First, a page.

I know developers have other favorite editors especially if they develop outside of Windows. Maybe I am biased because I do a lot of development on a Windows machine but I really like Visual Studio Code.
There are some things that I don’t like. For example, I think their code tree is missing something. It seems that it’s much harder to navigate it than the code tree in Visual Studio. I think it may have something to do with the folder icons in VS service as an additional visual quick check when you are in a folder.
Nevertheless, I have found a quick way to find anything I am looking for. So…because I am able to overcome most of its shortcoming this makes VS Code my favorite IDE across platforms. I like the fact that I can use it in all three of the most popular operating systems; Linux, Windows, and Mac.
It does take some getting used to and while I don’t consider myself a power user I do have a few shortcuts that I find invaluable in my day to day work.
Here is the list of my top 5 favorite shortcut commands
5. Zooming In and Out
If you are like me you may collaborate a lot online. And while you may have eagle eyes or perhaps a bit 32 in Monitor, the person on the other end of the connection may have a much smaller screen. That means they may not be able to view the screen you are sharing clearly or at all. That’s where zooming in comes in.
You can Zoom in by using CTL + = and that will enlarge all your VS Code editors and your explorer tree. You can go back to normal by using CTL+-.
4. Finding Any Text in Any File
If I want to find a variable or part of a variable I like to use CTRL+SHIFT+F. That command opens a search box. From there you can add additional options such as match case and match the whole word. Many times I am not sure about the case so I avoid those options. Other times I want to find a constant which is usually in all caps so I use the match case options.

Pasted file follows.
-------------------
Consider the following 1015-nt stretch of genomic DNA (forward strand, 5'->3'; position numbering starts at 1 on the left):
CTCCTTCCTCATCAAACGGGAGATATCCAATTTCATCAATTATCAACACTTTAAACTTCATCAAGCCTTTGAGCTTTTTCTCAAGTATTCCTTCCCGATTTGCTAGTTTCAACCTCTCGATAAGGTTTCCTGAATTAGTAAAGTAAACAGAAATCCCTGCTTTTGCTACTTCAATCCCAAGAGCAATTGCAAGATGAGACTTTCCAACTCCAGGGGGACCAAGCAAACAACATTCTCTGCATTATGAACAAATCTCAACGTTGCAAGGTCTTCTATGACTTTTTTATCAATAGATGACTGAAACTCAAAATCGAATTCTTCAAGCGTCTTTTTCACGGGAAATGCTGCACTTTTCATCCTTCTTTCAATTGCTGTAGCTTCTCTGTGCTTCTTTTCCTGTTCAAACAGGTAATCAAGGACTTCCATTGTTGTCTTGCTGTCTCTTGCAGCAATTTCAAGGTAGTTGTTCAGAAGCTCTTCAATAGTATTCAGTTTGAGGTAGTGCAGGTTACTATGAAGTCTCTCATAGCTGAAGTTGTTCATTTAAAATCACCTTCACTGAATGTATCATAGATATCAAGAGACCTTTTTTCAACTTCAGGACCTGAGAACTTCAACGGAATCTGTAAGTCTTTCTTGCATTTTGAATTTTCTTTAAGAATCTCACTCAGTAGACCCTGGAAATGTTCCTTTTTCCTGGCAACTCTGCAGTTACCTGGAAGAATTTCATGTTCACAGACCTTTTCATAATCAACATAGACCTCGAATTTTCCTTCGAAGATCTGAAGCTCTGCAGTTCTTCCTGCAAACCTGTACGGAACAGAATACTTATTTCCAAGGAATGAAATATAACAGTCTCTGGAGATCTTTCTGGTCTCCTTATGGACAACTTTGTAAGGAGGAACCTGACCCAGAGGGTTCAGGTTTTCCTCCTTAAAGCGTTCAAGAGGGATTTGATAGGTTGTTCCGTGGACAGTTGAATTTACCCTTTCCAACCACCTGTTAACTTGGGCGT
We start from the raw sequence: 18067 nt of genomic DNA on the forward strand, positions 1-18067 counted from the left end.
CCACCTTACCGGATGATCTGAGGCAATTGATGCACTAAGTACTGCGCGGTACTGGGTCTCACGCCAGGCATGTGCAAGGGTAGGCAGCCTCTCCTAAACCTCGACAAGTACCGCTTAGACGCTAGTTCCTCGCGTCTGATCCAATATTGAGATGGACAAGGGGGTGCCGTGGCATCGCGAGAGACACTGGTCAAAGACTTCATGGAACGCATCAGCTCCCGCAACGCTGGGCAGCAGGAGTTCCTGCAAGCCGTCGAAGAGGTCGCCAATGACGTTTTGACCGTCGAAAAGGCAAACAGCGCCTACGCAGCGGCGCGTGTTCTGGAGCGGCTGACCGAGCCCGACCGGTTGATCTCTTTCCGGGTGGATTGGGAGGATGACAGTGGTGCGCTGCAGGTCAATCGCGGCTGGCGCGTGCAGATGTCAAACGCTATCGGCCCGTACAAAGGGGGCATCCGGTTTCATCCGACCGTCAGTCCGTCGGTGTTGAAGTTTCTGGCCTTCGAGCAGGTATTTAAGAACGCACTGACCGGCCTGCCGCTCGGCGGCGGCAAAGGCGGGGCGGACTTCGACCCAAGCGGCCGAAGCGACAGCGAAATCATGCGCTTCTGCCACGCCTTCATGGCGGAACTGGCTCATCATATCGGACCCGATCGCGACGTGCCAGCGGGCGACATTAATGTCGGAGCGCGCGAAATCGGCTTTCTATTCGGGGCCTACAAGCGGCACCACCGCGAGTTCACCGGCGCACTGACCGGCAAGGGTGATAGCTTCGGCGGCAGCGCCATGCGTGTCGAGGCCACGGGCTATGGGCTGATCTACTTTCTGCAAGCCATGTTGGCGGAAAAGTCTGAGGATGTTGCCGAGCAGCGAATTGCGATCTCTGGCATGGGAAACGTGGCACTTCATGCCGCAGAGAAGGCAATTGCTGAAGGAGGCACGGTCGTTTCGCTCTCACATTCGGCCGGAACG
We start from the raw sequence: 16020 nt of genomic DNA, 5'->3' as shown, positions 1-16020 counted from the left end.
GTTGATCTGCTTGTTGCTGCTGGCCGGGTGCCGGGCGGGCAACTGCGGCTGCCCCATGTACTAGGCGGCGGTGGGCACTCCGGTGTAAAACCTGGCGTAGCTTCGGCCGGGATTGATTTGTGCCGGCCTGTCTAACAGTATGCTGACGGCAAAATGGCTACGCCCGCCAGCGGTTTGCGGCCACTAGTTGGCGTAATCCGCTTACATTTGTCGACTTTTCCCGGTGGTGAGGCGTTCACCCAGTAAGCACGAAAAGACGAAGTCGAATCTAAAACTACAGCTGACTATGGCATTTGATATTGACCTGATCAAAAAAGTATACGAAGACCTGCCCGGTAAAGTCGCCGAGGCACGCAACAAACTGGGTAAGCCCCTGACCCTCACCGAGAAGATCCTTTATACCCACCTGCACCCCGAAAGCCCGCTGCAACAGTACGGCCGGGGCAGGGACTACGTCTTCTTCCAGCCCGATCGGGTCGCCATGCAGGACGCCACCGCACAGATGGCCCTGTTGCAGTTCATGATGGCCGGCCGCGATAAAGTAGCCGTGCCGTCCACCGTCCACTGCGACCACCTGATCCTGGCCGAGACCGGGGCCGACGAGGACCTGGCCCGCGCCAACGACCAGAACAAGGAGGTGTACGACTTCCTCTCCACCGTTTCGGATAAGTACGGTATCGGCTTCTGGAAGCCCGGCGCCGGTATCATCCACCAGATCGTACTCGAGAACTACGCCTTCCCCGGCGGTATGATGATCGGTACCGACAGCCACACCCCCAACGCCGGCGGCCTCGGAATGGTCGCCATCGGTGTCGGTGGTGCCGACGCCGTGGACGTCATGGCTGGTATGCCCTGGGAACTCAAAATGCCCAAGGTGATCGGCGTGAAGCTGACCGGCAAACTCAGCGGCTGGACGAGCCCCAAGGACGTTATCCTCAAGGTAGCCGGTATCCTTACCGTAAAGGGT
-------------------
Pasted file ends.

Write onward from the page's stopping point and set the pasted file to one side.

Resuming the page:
3. Finding Text Within a File
For finding text within a file you can use CTL+SHIFT. The search dialog opens the same ways as the find anywhere except that it only searches within this file.
2. Going Back to A previous File
I have to admit that I like Visual Studio in some ways better than I like VS Code. Visual Studio allows me to pin files. So that no matter how many files I open, my pinned files stay pinned in position for easy access.
I don’t think VS Code has this feature however it does have an awesome feature that allows you to navigate back to a previous location. You can use ALT+LEFT ARROW or ALT+RIGHT+ARROW to navigate back or forward to a file respectively.
My #1 Favorite —- Navigating to Any File
In addition, you may want to avoid navigating VS Code’s explorer tree but you want to get to a known file quickly. You can do this by using CTL+P. That command opens a dialog that allows you to type it the filename that you are interested in. It dynamically starts populating the list of options as you type. For example, if you type mlw it will actually start showing you MyLittleWidgetService because it keys in on the chars m, l, and w. It will also work if you start typing MyLittle… but of course, that is a lot more typing.
You can find many more shortcuts. I trust that you can easily google some VS Code shortcut cheat sheets.
What are your favorite shortcuts?
Please drop me a line with your favorite shortcut on twitter at